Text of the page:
How to Convert a Traditional IRA to a Roth IRA

FT Contributor
A man holds a notebook weighing the pros and cons of a traditional and Roth IRA.

An individual retirement account (IRA) allows you to make contributions towards your retirement while taking advantage of certain tax breaks. There are several types of IRAs. The most popular IRAs are the traditional and Roth. Take a closer look at the differences and how you can convert a traditional IRA to a Roth.

Table of Contents

Traditional IRA vs. Roth IRA

In both types of IRAs, you’ll get tax breaks. The main difference comes down to when. In the case of a traditional IRA, you’ll get a tax deduction now and pay taxes later at retirement, when you withdraw the funds. A Roth IRA gives you the tax break at retirement when you withdraw the funds, but you’ll need to pay taxes on the contributions now.

There are other key differences you should consider before deciding on which IRA is best for you:

  • Taxable earnings: A Roth IRA’s earnings grow tax-free, while a traditional IRA’s earnings will be taxable upon withdrawal.
  • Required minimum distribution (RMD): The traditional IRA requires you to stop contributions and start withdrawing funds annually once you’re 70½. You may leave your Roth IRA untouched and keep funding it as long as you’d like, although you can make qualified withdrawals as soon as 59½ years old if at least five years have passed since you started contributing.
  • Penalties: Withdrawing funds early will cost you a 10% penalty. For a traditional IRA, the penalty is based on the total amount of the withdrawal (including contributions and earnings). For a Roth IRA, the penalty is only charged on the earnings portion of your withdrawal.
  • Withdrawal qualifying reasons: There are times when you can withdraw the earnings from your Roth IRA penalty-free before you retire. They include paying college expenses for you or your immediate family, including your spouse and grandchildren, or using up to $10,000 to buy a home for the first time.

There are several factors to consider when preparing for retirement. If you go with a Roth IRA, you’re using after-tax dollars to contribute to your retirement fund. Follow the rules, and your investment earnings and withdrawals down the road will be tax-free. Traditional IRA contributions are made with pre-tax dollars and you’ll pay tax on the contributions and earnings when you withdraw the funds during retirement. For most individuals, a Roth IRA is the smarter and more flexible choice.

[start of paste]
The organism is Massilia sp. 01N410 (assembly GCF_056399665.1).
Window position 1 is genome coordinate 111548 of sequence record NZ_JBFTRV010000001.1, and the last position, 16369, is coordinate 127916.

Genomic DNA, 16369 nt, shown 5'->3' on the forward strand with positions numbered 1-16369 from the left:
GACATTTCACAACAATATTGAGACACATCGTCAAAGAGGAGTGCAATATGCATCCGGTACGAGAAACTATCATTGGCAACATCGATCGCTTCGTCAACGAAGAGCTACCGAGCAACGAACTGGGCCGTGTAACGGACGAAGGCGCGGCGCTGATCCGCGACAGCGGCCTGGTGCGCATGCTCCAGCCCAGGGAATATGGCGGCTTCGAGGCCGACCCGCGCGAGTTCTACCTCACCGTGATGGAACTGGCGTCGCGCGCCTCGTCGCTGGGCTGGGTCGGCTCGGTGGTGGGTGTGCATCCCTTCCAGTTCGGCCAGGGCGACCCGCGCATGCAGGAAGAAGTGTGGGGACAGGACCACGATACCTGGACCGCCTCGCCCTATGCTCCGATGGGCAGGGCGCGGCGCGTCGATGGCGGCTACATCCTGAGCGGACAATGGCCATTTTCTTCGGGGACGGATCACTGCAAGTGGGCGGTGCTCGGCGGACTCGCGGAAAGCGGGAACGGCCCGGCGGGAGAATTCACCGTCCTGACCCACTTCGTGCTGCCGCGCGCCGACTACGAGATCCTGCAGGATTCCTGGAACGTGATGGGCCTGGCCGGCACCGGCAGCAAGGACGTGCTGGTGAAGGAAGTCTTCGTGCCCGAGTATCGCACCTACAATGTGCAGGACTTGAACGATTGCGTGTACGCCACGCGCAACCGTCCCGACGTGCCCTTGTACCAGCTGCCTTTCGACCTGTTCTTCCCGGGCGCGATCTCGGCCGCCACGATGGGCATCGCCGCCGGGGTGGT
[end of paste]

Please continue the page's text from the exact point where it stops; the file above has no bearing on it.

Roth IRA Conversion Methods

Roth IRAs are a fairly recent retirement product. They were introduced as part of the Taxpayer Relief Act of 1997. Many investors were contributing to a traditional IRA or 401(k) until the Roth IRA came along. Fortunately, investors can do a Roth IRA conversion to benefit from tax breaks at retirement. Here’s how to shift money from a traditional IRA into a Roth IRA:


To complete a Roth IRA conversion rollover, you’ll need to open a Roth IRA and pay taxes on the rollover amount. Depending on the amount you wish to roll over, your next tax bill may be larger than usual, so consult with a retirement or tax professional before converting your IRA. Most financial institutions have rollover specialists on hand to offer help with the Roth IRA conversion process.


A trustee-to-trustee conversion is also known as a direct rollover. The funds go from your traditional IRA account to your Roth IRA directly and electronically. All you need to do is tell your traditional IRA provider to disburse your funds to your Roth IRA account. Besides the ease of the trustee-to-trustee transfer, you can make as many transfers as you wish.

The opposite of the trustee-to-trustee rollover is the indirect rollover, where you’ll receive a check for the amount you wish to transfer. Mishandling the process can land you in hot water. Once you receive the check, contribute the total amount to your Roth IRA as soon as possible. The IRS gives you 60 days from the date you receive your distribution to fund your Roth IRA. Failing to deposit the distribution amount within the 60-day limit could be considered an early withdrawal and cost you a 10% penalty.


If both of your IRA accounts are with the same financial institution, you can request a same-trustee transfer. Same-trustee rollovers are the easiest way to convert from a traditional to a Roth IRA.

IRS Conversion Rates

When you convert a traditional IRA to a Roth, you’ll need to pay taxes on the amount you plan on rolling over. The contribution amount is added to your gross income for the tax year and could drive your tax bill up considerably.

Expect to pay 22% on the conversion amount if you earn over $40,125 and are filing individually or $80,250 filing jointly. The rollover amount may even push your annual income into a higher tax bracket, making you liable for a 24%, 32%, or 35% tax rate, so it’s best to be careful and consult with a tax professional before you decide on the amount of your Roth IRA conversion.

Benefits of a Roth IRA

If you’re weighing the pros and cons of investing in a Roth IRA, consider these benefits:

  • Early penalty-free withdrawals of earnings for certain situations such as paying for college for immediate family members;
  • No required minimum distributions or withdrawals after a certain age;
  • Tax-free growth;
  • Tax-free withdrawals of contributions at any time.

Drawbacks of a Roth IRA

Roth IRAs come with pitfalls, including:

  • No tax breaks on contributions today — you’ll pay taxes upfront;
  • A Roth IRA conversion can be expensive since you’ll need to pay ordinary income taxes on the amount you’re converting;
  • You can only contribute up to $6,000 per year, or $7,000 per year if you’re 50 or older.

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